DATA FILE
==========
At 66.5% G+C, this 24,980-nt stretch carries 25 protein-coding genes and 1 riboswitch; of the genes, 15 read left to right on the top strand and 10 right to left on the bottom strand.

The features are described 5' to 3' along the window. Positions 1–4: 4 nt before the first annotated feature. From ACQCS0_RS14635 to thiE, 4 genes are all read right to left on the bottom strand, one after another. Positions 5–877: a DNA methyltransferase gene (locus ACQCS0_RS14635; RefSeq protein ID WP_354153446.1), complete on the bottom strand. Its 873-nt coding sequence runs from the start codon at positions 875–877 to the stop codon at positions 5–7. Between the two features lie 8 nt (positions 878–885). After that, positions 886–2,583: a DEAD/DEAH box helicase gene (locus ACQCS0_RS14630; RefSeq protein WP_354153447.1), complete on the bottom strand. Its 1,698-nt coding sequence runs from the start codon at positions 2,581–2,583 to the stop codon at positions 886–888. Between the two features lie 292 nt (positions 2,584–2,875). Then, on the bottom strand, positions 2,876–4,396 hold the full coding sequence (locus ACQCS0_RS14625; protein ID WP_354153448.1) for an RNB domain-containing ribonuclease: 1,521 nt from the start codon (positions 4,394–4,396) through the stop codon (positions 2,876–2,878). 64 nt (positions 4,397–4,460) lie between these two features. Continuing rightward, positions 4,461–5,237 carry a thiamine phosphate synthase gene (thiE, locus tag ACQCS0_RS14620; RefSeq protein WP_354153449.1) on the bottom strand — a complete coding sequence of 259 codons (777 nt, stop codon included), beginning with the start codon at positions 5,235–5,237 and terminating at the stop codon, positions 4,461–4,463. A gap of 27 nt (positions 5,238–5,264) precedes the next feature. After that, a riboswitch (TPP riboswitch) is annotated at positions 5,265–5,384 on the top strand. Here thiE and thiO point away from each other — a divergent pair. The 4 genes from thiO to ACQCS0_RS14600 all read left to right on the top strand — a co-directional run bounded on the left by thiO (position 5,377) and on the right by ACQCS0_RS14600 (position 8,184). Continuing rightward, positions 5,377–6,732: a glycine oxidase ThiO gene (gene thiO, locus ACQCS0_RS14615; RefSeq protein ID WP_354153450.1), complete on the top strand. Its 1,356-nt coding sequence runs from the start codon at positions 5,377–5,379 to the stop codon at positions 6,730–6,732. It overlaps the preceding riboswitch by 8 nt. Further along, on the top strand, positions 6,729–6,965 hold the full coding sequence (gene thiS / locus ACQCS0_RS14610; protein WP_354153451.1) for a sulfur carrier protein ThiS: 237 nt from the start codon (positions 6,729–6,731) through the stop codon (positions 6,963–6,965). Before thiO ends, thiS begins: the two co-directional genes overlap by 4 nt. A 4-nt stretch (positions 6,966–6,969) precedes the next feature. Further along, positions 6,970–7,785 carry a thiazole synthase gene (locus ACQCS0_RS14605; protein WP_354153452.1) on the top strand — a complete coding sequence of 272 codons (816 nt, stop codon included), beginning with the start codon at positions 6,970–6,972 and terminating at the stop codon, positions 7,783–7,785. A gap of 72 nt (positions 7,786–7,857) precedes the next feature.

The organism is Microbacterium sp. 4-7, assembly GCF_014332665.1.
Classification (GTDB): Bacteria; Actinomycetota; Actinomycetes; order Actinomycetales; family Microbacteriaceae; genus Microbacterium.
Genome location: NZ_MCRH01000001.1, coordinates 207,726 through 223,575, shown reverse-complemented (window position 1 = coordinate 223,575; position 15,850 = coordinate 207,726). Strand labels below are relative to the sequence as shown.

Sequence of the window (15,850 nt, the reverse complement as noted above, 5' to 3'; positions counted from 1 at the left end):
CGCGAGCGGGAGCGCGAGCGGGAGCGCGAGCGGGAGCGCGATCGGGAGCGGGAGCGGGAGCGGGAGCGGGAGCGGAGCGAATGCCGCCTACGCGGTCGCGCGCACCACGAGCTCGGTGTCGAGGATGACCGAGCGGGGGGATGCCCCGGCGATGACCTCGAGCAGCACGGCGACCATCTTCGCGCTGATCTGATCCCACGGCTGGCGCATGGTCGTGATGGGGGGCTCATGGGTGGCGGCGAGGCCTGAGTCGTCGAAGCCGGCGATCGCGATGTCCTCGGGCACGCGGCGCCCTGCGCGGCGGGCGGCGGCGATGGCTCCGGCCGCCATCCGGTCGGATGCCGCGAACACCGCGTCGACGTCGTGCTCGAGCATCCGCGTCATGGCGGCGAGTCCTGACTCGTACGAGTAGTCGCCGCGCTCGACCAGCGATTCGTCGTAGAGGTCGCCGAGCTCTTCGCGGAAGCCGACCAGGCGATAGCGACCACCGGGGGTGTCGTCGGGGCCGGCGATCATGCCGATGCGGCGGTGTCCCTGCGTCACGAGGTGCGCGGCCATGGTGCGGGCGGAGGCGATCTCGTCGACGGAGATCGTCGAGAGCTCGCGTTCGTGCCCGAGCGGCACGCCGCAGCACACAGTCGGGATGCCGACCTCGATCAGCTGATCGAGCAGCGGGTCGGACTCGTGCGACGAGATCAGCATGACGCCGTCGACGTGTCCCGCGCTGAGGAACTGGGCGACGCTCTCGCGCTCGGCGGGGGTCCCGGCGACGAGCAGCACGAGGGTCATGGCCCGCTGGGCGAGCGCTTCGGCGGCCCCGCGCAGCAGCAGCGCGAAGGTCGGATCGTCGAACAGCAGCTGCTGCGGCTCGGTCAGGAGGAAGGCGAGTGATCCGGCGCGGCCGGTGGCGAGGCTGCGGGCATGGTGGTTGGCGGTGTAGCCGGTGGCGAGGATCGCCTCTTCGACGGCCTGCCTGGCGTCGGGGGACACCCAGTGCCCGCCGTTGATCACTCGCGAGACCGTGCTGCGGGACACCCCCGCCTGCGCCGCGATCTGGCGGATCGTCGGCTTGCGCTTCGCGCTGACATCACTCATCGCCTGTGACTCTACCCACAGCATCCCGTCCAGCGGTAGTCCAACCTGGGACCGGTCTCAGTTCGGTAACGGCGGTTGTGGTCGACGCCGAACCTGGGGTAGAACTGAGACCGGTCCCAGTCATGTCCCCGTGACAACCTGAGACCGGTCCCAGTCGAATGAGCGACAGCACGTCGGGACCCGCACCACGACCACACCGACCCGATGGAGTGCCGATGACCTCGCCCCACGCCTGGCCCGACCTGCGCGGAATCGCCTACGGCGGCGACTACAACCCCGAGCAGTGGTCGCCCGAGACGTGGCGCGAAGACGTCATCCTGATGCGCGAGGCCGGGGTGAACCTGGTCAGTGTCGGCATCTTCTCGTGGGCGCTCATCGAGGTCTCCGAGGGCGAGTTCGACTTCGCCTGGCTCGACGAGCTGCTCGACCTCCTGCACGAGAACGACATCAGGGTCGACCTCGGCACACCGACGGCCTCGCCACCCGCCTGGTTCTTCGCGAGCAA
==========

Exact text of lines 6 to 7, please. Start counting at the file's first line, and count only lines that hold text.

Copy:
Sequence of the window (15,850 nt, the reverse complement as noted above, 5' to 3'; positions counted from 1 at the left end):
CGCGAGCGGGAGCGCGAGCGGGAGCGCGAGCGGGAGCGCGATCGGGAGCGGGAGCGGGAGCGGGAGCGGGAGCGGAGCGAATGCCGCCTACGCGGTCGCGCGCACCACGAGCTCGGTGTCGAGGATGACCGAGCGGGGGGATGCCCCGGCGATGACCTCGAGCAGCACGGCGACCATCTTCGCGCTGATCTGATCCCACGGCTGGCGCATGGTCGTGATGGGGGGCTCATGGGTGGCGGCGAGGCCTGAGTCGTCGAAGCCGGCGATCGCGATGTCCTCGGGCACGCGGCGCCCTGCGCGGCGGGCGGCGGCGATGGCTCCGGCCGCCATCCGGTCGGATGCCGCGAACACCGCGTCGACGTCGTGCTCGAGCATCCGCGTCATGGCGGCGAGTCCTGACTCGTACGAGTAGTCGCCGCGCTCGACCAGCGATTCGTCGTAGAGGTCGCCGAGCTCTTCGCGGAAGCCGACCAGGCGATAGCGACCACCGGGGGTGTCGTCGGGGCCGGCGATCATGCCGATGCGGCGGTGTCCCTGCGTCACGAGGTGCGCGGCCATGGTGCGGGCGGAGGCGATCTCGTCGACGGAGATCGTCGAGAGCTCGCGTTCGTGCCCGAGCGGCACGCCGCAGCACACAGTCGGGATGCCGACCTCGATCAGCTGATCGAGCAGCGGGTCGGACTCGTGCGACGAGATCAGCATGACGCCGTCGACGTGTCCCGCGCTGAGGAACTGGGCGACGCTCTCGCGCTCGGCGGGGGTCCCGGCGACGAGCAGCACGAGGGTCATGGCCCGCTGGGCGAGCGCTTCGGCGGCCCCGCGCAGCAGCAGCGCGAAGGTCGGATCGTCGAACAGCAGCTGCTGCGGCTCGGTCAGGAGGAAGGCGAGTGATCCGGCGCGGCCGGTGGCGAGGCTGCGGGCATGGTGGTTGGCGGTGTAGCCGGTGGCGAGGATCGCCTCTTCGACGGCCTGCCTGGCGTCGGGGGACACCCAGTGCCCGCCGTTGATCACTCGCGAGACCGTGCTGCGGGACACCCCCGCCTGCGCCGCGATCTGGCGGATCGTCGGCTTGCGCTTCGCGCTGACATCACTCATCGCCTGTGACTCTACCCACAGCATCCCGTCCAGCGGTAGTCCAACCTGGGACCGGTCTCAGTTCGGTAACGGCGGTTGTGGTCGACGCCGAACCTGGGGTAGAACTGAGACCGGTCCCAGTCATGTCCCCGTGACAACCTGAGACCGGTCCCAGTCGAATGAGCGACAGCACGTCGGGACCCGCACCACGACCACACCGACCCGATGGAGTGCCGATGACCTCGCCCCACGCCTGGCCCGACCTGCGCGGAATCGCCTACGGCGGCGACTACAACCCCGAGCAGTGGTCGCCCGAGACGTGGCGCGAAGACGTCATCCTGATGCGCGAGGCCGGGGTGAACCTGGTCAGTGTCGGCATCTTCTCGTGGGCGCTCATCGAGGTCTCCGAGGGCGAGTTCGACTTCGCCTGGCTCGACGAGCTGCTCGACCTCCTGCACGAGAACGACATCAGGGTCGACCTCGGCACACCGACGGCCTCGCCACCCGCCTGGTTCTTCGCGAGCAA